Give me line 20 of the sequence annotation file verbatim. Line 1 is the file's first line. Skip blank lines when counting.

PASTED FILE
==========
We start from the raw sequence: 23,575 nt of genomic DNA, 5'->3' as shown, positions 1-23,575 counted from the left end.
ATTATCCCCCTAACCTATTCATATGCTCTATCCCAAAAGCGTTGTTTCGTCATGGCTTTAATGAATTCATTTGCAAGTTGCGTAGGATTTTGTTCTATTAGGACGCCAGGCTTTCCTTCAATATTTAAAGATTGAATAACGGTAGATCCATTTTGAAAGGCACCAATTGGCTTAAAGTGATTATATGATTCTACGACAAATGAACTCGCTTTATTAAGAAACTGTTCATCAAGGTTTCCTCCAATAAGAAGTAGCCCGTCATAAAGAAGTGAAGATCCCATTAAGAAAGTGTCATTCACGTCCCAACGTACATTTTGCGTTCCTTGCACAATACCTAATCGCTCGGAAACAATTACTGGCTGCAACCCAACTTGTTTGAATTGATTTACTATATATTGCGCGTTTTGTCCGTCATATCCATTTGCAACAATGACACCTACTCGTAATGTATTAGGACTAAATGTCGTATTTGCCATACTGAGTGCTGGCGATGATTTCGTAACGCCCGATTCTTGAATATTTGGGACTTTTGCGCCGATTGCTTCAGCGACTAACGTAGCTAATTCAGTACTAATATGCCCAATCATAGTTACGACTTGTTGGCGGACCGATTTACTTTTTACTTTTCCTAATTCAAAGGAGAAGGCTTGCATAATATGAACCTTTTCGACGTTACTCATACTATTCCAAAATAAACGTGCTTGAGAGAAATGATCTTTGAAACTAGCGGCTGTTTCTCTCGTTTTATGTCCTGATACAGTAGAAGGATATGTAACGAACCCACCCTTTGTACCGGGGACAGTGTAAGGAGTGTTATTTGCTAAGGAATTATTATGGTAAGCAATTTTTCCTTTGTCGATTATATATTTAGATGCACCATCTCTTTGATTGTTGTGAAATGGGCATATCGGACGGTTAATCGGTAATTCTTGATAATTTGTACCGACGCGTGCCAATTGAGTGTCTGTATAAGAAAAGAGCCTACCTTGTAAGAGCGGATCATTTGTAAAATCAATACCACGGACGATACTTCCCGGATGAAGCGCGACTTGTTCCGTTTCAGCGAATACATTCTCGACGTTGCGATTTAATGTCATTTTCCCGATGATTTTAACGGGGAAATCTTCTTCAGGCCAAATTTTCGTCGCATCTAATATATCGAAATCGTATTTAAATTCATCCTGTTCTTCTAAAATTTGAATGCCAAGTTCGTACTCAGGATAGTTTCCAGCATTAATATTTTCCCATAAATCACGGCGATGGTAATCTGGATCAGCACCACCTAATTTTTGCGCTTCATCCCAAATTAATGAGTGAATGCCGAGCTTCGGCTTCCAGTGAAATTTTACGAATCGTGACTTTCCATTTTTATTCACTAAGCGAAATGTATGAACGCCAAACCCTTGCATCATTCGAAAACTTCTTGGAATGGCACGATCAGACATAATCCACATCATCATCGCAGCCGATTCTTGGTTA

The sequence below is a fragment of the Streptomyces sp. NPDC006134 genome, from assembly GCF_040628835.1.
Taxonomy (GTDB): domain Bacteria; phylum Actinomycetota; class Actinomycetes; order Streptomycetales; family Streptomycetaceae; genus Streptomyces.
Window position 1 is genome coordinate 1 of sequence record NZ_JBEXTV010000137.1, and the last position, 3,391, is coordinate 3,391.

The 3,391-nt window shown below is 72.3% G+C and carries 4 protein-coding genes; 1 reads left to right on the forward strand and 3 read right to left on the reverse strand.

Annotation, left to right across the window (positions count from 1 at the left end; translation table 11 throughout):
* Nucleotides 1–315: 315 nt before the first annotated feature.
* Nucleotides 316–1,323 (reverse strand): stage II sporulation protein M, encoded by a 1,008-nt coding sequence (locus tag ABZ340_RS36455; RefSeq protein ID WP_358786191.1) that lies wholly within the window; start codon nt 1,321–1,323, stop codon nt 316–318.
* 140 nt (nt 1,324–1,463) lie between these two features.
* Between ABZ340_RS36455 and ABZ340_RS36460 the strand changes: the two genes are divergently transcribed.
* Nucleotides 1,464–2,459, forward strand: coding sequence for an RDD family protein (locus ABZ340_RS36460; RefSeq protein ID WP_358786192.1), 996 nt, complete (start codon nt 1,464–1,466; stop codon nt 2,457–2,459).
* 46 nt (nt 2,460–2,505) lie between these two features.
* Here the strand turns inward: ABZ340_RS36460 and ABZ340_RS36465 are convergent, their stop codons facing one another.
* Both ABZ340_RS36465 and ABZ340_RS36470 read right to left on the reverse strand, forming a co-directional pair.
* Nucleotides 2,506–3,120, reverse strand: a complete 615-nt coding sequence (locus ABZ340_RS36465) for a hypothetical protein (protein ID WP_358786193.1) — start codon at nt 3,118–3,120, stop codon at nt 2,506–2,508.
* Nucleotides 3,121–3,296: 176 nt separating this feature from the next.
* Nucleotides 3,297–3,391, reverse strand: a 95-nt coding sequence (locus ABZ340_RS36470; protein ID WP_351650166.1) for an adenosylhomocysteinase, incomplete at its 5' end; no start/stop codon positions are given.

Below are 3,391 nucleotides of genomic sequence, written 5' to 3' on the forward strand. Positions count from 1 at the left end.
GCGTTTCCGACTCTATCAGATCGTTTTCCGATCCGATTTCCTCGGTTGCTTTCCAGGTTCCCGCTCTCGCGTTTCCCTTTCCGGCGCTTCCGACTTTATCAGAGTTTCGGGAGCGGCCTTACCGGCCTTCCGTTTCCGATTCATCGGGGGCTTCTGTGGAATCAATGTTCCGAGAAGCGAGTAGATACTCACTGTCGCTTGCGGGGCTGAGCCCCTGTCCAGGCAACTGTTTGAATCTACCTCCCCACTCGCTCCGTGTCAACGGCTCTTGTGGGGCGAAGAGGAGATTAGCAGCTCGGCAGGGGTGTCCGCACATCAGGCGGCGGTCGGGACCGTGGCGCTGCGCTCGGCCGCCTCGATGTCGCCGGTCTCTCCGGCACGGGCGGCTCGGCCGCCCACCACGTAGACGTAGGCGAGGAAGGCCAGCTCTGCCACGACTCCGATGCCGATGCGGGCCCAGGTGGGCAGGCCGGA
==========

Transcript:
GCGTTTCCGACTCTATCAGATCGTTTTCCGATCCGATTTCCTCGGTTGCTTTCCAGGTTCCCGCTCTCGCGTTTCCCTTTCCGGCGCTTCCGACTTTATCAGAGTTTCGGGAGCGGCCTTACCGGCCTTCCGTTTCCGATTCATCGGGGGCTTCTGTGGAATCAATGTTCCGAGAAGCGAGTAGATACTCACTGTCGCTTGCGGGGCTGAGCCCCTGTCCAGGCAACTGTTTGAATCTACCTCCCCACTCGCTCCGTGTCAACGGCTCTTGTGGGGCGAAGAGGAGATTAGCAGCTCGGCAGGGGTGTCCGCACATCAGGCGGCGGTCGGGACCGTGGCGCTGCGCTCGGCCGCCTCGATGTCGCCGGTCTCTCCGGCACGGGCGGCTCGGCCGCCCACCACGTAGACGTAGGCGAGGAAGGCCAGCTCTGCCACGACTCCGATGCCGATGCGGGCCCAGGTGGGCAGGCCGGA